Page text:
- Deep breathing
- The mindful pause: take a moment between the stimulus and the response
- The glitter jar: look at a jar full of water and glitter to allow your thoughts to settle
- Mindful movements: use your body in Tai Chi-type (slow and fluid) movements to center yourself and relax
- Mindful walking: as you walk, be aware of yourself and the environment around you
- Mindful eating: as you eat, be aware of yourself, the food, and the environment around you
- Journal writing: reflect on the experiences and on your own development throughout the course
Upon the completion of the course, the participating students shared reflections like these:
At the end of the journey, I feel reenergized and with positive thoughts. In fact, my childhood dreams have come back to my busy mind. The young kid who spent all his early life dreaming is now playing in front of my eyes. As a result, I am thinking about taking a sabbatical to embrace my dreams. This mindfulness journey is the break I should have taken long before (Wael).
After this course, I feel thankful for the opportunity to learn, and I feel passionate about learning more. This course has inspired me to try new, relaxing ways of learning and experiencing new knowledge (Sultan).
I really liked this class because it taught me how to be alert and focused. My classmates were very friendly; we shared our feelings, opened our hearts to each other, and released anxiety by letting off the steam. The relaxation part was the most exciting part to me because we learned how to calm our mind and keep a clear head. Mindfulness is a very interesting subject that everyone should be aware of in order to be content and focused (Majed).
A 5-minute guided meditation
Guided meditation exercises can vary in terms of allotted time and the specific task the participants are invited to do. The following description prompts the posture that most likely enables the student to focus on their breath for 5 minutes. The script reads like this:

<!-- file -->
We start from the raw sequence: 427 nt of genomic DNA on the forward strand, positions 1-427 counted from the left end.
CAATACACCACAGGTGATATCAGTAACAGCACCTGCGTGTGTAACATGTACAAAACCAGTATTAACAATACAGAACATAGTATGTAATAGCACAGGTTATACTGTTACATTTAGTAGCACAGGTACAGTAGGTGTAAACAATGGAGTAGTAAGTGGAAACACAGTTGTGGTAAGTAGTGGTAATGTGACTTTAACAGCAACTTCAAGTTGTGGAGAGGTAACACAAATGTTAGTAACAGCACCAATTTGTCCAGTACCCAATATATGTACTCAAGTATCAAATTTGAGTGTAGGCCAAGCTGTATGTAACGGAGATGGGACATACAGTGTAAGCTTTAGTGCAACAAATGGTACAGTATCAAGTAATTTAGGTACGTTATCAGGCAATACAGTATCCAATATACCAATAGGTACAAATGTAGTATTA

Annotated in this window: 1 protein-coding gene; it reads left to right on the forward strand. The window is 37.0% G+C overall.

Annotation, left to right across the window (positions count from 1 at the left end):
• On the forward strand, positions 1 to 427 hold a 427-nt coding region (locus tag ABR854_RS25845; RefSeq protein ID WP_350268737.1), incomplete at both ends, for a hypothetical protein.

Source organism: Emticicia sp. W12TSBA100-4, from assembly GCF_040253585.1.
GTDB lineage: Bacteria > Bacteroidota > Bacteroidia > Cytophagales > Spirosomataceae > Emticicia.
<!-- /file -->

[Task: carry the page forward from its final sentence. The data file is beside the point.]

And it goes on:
Let your chair support you; allow your eyes to close; take a deep breath through your nose and gradually let the air out through your nose; make sure your feet press firmly on the ground and your back is straight but comfortable; your arms can relax alongside the body or with hands resting easily in your lap. In this position, you are going to spend five minutes paying attention to your breath as it goes in and out of your body. When your mind wanders, gently bring it back to your breath. Finally, when you hear three chimes, allow your eyes to open slowly.
For more detailed guided meditation exercises, see Kabat-Zinn’s Mindfulness for Beginners (2012), and Snel’s Sitting Still Like a Frog (2013).
In today’s classrooms, it is not uncommon to encounter students who struggle with emotional challenges such as apathy, anxiety, and depression, which often result in school drop-outs or in even more serious outcomes. By introducing tools that promote well-being, teachers can make an enormous contribution that reaches far beyond the subject matter they teach. In a nutshell, mindfulness is a practice that develops self-awareness and awareness of those around us through the power of observation. Just like physical exercise, mindfulness builds strength, flexibility and endurance, all of which are necessary to face life’s challenges, whether they are academic or otherwise. Mindfulness can be a gift we humbly offer our students and it has the potential to touch their lives in powerful ways forever.
References and Additional Resources
Compassionate Schools Project (CPS): Jefferson County Public Schools (Louisville, KY) and UVA: 50 schools and 20,000 children over the project’s six years.
Fredrickson, B. L. (2000). Cultivating Positive Emotions to Optimize Health and Well-Being. Prevention and Treatment, 3.
Harrison, Paul. The Mindfulness Movie: How You See Can Change Your Life. Fargo, ND: Media Productions, 2013. DVD.
Jennings, P. (2015). Mindfulness for Teachers. New York, NY: W.W. Norton & Company.
Jensen, E. (2005). Teaching with the Brain in Mind. Alexandria, VA: Association for Supervision and Curriculum Development.
Kabat-Zinn, J. (1990, 2013) Full Catastrophe Living: Using the Wisdom of Your Body and Mind to Face Stress, Pain, and Illness. NY, NY: Batam Books.
Kabat-Zinn, J. (2012). Mindfulness for Beginners: Reclaiming the Present Moment, and Your Life. Boulder, Colorado: Sounds True.
Lee, I. Power Brain Kids (2007). Sedona, Arizona: Healing Society.
Mindful Schools: https://www.mindfulschools.org/
Pavitt, N. (2016). Brainhack: Tips and Tricks to Unleash Your Brain's Full Potential. West Sussex, UK: Wiley.
Pete Docter, and Ronnie Del Carmen (2015). Inside Out (motion picture). USA: Pixar.
Siegel, D. (2007). The Mindful Brain: Reflection and Attunement in the Cultivation of Well-Being. New York, New York: W.W. Norton.
Snel, E. (2013). Sitting Still Like a Frog: Mindfulness Exercises for Kids (and Their Parents). Boulder, Colorado: Shambhala.
Stewart, W. (2016). Mindful Kids: 50 Mindfulness Activities for Kindness, Focus and Calm. Germantown, Maryland: Barefoot Books.
Please check the Wellbeing for Teachers course at Pilgrims website.